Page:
In the Room of Art History

In the Room of Art History

At the center of Morimura’s photographs is the artist himself in full disguise. For decades Morimura has challenged the conventions of self-portraiture by assuming the likeness of others, demonstrating the plasticity of identity. His approach to image-making stems from a desire to step into and inhabit pictorial space. Using props, makeup, costumes, and digital manipulation, Morimura embodies the personas of prominent figures in history, art, and entertainment as they are represented in popular visual culture. Finding inspiration predominantly within Western iconography, Morimura recasts his subjects and considers his own internalization of the imagery, a reflection of the influx of Western culture in the postwar era in his native Japan. Though his images are not exact duplicates, they bear an uncanny resemblance to their respective sources, operating in a space in which fiction blends with reality, and thereby disrupting the audience’s preexisting associations of the depicted subjects.

In the Room of Art History presents examples from two bodies of Morimura’s work: Self-Portraits through Art History (2016), in which the artist has derived his imagery from iconic masterpieces by Caravaggio, Vermeer, Magritte, and van Gogh; and his seminal One Hundred M’s self-portraits (1993-2000), where he emulates celebrities such as Audrey Hepburn, Marilyn Monroe, and Brigitte Bardot. In these works, Morimura presents intimate encounters with the artists and actors by reimagining their environments. In Self-Portraits through Art History, Morimura animates the paintings by expanding the frame, often inviting the viewer to witness a quiet moment just before or after the original scene. Similarly in One Hundred M’s self-portraits, through employing close up glamour shots and behind-the-scenes images, Morimura draws the viewer into an imagined private sphere where they shift between the roles of admirer, voyeur, and welcome friend.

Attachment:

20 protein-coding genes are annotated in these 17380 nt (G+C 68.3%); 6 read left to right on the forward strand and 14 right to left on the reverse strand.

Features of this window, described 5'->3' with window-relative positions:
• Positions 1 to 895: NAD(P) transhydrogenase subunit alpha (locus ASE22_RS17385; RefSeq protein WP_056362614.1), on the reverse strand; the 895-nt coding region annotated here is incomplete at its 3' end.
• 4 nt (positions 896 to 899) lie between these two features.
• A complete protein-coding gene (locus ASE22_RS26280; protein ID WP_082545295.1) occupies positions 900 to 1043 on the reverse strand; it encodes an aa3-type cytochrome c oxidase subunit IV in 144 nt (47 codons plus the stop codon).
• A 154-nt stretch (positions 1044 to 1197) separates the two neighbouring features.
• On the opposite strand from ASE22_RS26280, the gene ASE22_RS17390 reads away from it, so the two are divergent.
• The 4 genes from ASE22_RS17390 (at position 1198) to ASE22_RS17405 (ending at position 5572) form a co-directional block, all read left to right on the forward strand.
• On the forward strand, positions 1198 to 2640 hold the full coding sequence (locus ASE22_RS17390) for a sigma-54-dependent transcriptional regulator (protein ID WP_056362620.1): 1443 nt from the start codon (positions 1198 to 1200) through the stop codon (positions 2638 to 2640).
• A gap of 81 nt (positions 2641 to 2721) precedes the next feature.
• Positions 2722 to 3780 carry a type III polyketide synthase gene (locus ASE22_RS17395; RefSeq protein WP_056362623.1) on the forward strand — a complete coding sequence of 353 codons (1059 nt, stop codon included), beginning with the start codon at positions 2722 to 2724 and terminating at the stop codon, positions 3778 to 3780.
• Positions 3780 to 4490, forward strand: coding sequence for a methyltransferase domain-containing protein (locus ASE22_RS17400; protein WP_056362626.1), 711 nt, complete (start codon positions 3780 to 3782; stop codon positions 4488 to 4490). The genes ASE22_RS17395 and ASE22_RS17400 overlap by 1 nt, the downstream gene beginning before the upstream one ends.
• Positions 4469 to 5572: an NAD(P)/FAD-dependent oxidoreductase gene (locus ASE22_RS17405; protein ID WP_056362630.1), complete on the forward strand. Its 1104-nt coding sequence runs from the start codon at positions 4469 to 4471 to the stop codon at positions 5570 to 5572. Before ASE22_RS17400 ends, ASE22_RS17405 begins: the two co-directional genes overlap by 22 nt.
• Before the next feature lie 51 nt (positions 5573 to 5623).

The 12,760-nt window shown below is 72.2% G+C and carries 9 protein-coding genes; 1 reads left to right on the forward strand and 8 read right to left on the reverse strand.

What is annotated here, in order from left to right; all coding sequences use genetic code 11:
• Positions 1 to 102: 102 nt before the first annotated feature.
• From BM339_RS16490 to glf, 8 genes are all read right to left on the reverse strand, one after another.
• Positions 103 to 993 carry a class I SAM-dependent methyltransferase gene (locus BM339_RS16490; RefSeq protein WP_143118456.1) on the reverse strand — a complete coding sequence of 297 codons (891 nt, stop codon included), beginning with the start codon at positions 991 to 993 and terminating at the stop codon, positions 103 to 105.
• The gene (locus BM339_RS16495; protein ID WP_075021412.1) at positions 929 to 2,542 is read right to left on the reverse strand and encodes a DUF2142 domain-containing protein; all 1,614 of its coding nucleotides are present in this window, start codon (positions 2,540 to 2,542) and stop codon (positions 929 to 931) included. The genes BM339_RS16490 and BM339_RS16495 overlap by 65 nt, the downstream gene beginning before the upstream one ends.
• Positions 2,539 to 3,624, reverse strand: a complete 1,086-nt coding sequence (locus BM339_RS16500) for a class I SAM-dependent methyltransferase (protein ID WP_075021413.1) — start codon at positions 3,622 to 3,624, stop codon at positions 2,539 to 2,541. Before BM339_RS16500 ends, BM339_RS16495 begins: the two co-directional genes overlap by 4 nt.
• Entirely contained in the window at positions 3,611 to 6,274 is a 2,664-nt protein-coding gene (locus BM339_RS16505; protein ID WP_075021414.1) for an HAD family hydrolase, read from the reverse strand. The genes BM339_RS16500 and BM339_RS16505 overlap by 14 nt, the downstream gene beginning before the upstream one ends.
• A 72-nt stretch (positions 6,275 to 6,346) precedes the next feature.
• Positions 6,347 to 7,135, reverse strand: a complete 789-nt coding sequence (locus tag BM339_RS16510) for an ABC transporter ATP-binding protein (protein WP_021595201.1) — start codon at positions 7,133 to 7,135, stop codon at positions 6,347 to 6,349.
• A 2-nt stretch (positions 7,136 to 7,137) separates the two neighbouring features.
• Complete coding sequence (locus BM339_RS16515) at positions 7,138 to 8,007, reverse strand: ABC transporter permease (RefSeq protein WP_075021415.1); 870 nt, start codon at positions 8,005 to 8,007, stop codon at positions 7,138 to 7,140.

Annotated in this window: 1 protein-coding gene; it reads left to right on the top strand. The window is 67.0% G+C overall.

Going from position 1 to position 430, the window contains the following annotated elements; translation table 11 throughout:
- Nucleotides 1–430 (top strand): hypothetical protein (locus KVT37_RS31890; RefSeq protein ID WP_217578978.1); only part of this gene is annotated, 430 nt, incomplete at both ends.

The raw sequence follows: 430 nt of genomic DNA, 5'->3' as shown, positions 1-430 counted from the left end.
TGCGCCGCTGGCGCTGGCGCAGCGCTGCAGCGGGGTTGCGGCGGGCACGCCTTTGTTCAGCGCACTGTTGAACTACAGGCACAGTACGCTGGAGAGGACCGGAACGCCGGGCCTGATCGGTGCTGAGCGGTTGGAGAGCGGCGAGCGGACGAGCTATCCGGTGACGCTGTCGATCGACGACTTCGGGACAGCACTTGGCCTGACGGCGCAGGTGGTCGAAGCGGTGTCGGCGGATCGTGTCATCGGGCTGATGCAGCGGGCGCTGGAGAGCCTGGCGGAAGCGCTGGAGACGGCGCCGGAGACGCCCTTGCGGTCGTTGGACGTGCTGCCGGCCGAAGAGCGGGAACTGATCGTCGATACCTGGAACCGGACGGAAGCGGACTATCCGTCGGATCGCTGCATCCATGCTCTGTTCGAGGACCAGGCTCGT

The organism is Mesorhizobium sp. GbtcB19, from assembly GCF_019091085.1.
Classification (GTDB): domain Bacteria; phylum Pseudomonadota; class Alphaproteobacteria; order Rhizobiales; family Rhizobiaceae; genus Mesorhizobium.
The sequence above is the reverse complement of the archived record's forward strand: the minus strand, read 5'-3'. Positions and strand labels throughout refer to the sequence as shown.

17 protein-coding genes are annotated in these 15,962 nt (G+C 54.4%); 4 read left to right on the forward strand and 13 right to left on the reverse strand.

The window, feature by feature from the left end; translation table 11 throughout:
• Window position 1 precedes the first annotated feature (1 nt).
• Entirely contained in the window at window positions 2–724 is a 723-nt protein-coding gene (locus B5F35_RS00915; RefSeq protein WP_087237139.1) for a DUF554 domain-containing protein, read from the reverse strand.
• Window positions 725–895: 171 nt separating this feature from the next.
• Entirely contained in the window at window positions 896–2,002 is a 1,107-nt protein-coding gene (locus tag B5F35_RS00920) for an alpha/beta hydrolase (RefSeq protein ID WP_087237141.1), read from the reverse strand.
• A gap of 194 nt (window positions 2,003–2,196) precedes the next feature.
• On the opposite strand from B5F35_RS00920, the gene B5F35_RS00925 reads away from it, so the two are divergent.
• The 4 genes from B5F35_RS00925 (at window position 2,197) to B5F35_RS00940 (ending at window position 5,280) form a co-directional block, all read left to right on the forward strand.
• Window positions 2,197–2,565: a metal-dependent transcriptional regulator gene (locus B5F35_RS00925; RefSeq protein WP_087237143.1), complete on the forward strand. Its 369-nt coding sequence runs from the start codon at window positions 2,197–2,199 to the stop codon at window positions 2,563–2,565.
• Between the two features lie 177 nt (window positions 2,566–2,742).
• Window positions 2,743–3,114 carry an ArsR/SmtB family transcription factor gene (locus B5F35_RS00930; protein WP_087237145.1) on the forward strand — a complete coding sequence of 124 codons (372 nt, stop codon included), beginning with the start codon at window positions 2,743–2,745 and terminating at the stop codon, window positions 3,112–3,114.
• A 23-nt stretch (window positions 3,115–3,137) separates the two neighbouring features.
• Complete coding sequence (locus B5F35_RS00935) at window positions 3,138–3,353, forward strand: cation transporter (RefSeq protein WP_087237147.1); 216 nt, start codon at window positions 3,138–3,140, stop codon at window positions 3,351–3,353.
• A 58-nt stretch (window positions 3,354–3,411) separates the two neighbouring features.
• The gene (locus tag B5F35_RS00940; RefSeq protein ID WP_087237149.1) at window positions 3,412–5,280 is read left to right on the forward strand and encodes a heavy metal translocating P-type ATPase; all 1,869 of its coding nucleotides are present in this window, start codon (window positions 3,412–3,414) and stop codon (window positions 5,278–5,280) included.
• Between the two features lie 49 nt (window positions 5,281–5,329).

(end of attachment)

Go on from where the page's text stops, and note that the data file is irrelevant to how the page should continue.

Concurrent with Luhring Augustine’s exhibition, Japan Society will present Yasumasa Morimura: Ego Obscura (October 12, 2018 – January 13, 2019), the artist’s first solo institutional exhibition in New York City. Curated by Japan Society Gallery Director Yukie Kamiya, the exhibition showcases Morimura’s signature photographic self-portraits, and features the U.S. premieres of two of his newest works: his first feature-length video piece, Egó Sympósion, in which he embodies twelve master artists known for their self-portraits; and Egó Obscura, a multimedia cinematic installation developed from the performance work Morimura’s Nippon Cha Cha Cha!, which the artist will perform live at Japan Society on Saturday, October 13 (www.japansociety.org).

In the Room of Art History

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